Over the past few weeks, a student of mine and I have been meeting together to read Deuteronomy together in Hebrew. Our goal is to keep our Hebrew language skills sharp. It’s a fine balance between treating the Scriptures as a mere text to be translated and sitting under its authority as we read the Word of God in its original language. We pray each time that our reading would be the best of both worlds – that we would fine tune our language skills so that we can read and understand God’s revelation better. It usually takes us about an hour and a half to read and translate ten verses. The time goes by so fast! I feel like I could just sit and do that all day… Continue reading
>A number of years ago, I stumbled upon an interesting article from the Journal of the American Medical Association (JAMA). The article detailed the physiology of crucifixion – what it may have looked like, what it would have entailed, and how death would have occurred from an anatomical and physiological perspective. I believe that the article has been disputed and attacked since its publication, but I still found that the drawings and the explanations make Jesus’ death the real, historical event that it was.
Here’s an abstract of the article.
Jesus of Nazareth underwent Jewish and Roman trials, was flogged, and was sentenced to death by crucifixion. The scourging produced deep stripelike lacerations and appreciable blood loss, and it probably set the stage for hypovolemic shock, as evidenced by the fact that Jesus was too weakened to carry the crossbar (patibulum) to Golgotha. At the site of crucifixion, his wrists were nailed to the patibulum and, after the patibulum was lifted onto the upright post (stipes), his feet were nailed to the stipes. The major pathophysiologic effect of crucifixion was an interference with normal respirations. Accordingly, death resulted primarily from hypovolemic shock and exhaustion asphyxia. Jesus’ death was ensured by the thrust of a soldier’s spear into his side. Modern medical interpretation of the historical evidence indicates that Jesus was dead when taken down from the cross.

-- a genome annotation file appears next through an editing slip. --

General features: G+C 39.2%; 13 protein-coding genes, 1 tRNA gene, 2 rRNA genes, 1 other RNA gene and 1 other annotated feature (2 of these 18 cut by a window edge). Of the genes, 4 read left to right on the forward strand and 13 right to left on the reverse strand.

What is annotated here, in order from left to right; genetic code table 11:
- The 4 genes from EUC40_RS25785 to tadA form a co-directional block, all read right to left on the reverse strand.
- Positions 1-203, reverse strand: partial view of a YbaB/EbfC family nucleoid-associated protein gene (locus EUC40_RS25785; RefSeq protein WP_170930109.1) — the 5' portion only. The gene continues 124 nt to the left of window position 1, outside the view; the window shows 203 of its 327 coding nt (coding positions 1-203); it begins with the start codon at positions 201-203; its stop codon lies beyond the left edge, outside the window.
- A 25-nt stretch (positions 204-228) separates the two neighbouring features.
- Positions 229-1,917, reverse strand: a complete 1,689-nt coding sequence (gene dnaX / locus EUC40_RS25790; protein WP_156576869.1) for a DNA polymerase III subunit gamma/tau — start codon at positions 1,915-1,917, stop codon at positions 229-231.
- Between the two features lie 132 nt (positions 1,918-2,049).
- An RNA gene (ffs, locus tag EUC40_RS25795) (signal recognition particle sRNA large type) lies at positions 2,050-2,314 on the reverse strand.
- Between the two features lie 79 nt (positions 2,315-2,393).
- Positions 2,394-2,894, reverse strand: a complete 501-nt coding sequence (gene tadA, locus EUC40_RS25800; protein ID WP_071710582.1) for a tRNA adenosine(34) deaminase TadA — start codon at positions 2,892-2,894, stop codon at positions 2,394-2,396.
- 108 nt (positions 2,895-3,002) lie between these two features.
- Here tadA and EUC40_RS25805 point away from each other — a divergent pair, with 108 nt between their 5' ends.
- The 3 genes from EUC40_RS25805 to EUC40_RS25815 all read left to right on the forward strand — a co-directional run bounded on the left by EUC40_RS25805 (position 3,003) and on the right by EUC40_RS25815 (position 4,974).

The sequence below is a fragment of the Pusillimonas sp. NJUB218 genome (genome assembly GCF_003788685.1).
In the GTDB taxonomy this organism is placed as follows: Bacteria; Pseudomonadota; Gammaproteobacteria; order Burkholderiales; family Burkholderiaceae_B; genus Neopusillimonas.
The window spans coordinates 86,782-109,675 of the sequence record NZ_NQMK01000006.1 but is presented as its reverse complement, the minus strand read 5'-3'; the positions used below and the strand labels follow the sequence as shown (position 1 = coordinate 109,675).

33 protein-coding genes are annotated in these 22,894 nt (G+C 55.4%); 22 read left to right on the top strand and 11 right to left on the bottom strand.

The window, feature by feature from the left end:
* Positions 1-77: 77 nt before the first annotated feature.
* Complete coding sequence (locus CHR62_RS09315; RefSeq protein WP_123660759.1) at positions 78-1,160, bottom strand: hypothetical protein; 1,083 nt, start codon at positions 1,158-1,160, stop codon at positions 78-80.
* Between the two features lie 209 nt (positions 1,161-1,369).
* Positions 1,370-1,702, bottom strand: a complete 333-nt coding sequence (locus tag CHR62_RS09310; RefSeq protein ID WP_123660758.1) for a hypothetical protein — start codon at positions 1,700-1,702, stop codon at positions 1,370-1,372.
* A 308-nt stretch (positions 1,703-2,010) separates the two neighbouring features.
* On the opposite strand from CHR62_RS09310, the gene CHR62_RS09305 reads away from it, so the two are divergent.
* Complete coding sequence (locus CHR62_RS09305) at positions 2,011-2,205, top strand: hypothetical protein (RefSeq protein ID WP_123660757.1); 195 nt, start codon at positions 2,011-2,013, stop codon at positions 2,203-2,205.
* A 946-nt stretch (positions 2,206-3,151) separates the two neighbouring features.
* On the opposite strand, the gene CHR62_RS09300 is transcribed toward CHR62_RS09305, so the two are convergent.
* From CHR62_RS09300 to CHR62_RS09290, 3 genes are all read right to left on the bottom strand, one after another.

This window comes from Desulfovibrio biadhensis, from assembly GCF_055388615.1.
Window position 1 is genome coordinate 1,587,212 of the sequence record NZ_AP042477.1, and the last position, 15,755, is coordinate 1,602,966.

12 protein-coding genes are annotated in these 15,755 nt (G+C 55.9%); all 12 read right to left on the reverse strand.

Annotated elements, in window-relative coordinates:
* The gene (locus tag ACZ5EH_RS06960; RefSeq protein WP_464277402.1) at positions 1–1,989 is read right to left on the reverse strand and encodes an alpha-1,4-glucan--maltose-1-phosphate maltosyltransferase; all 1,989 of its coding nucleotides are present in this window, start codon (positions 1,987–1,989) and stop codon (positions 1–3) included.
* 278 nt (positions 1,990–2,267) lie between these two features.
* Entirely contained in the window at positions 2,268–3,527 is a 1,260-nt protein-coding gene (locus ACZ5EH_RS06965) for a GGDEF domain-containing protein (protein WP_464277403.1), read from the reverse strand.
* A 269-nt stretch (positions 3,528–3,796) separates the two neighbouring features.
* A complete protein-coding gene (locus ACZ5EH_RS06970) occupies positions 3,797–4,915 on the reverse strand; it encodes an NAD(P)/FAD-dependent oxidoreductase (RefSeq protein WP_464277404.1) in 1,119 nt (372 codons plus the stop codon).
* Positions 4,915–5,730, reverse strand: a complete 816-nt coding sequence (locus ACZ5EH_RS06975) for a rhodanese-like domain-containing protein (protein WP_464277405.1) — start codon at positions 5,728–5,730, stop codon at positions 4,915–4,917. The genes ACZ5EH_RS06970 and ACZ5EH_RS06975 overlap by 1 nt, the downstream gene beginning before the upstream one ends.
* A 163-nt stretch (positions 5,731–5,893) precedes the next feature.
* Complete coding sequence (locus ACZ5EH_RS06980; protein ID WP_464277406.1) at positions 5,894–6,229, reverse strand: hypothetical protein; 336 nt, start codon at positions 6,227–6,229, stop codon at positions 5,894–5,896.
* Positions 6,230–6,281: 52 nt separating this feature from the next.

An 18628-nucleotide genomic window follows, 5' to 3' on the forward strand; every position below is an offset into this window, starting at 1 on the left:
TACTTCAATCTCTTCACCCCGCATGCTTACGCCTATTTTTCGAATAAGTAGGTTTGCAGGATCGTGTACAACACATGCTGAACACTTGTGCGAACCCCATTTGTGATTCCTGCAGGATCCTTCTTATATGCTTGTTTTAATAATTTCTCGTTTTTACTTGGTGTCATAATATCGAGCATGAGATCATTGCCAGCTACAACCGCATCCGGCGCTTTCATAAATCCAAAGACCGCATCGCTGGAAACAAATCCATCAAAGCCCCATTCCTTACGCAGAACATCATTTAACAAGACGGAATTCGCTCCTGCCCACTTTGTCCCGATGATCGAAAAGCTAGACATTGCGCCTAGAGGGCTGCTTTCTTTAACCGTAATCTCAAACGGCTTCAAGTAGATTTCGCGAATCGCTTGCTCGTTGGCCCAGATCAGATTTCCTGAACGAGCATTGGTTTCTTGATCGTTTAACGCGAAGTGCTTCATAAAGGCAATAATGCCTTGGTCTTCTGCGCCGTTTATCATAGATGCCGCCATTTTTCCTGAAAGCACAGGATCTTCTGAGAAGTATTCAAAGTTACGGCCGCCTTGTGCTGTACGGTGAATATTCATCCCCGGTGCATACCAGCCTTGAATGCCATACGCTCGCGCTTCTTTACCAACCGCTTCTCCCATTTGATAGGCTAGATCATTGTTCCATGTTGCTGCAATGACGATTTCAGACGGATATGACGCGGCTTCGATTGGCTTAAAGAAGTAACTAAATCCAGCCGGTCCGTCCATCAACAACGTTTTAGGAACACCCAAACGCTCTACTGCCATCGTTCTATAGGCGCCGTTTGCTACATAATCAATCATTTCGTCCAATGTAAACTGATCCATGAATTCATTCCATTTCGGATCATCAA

I’ve scanned a few of the illustrations from the article for your consideration (the copyrights for these belong to the JAMA).
|Proposed illustration of what flogging would look like|
|Carrying the cross and the different types of crosses|
|How Jesus may have hung and the physiological effects|
|How a spear may have pierced Jesus’ side|
I found this slideshow quite disturbing. While I can appreciate the desire to share in the sufferings of Christ, the idea of being literally crucified if only for a moment has the danger of thinking that partaking in such a ceremony somehow offers penance, a penance that only the Son of God could pay. Christ’s suffering was enough. It is finished. At the same time, it makes me think about the fact that literally I am crucified with Christ, not in place of Christ, mind you. I died with Jesus on that cross as he was being crucified, and by his blood I have his righteousness. I am a new creation. So save the nails, I think I’d rather choose the harder way – learning to die to myself in the mundane trivialities of the rest of the year, not just on Good Friday.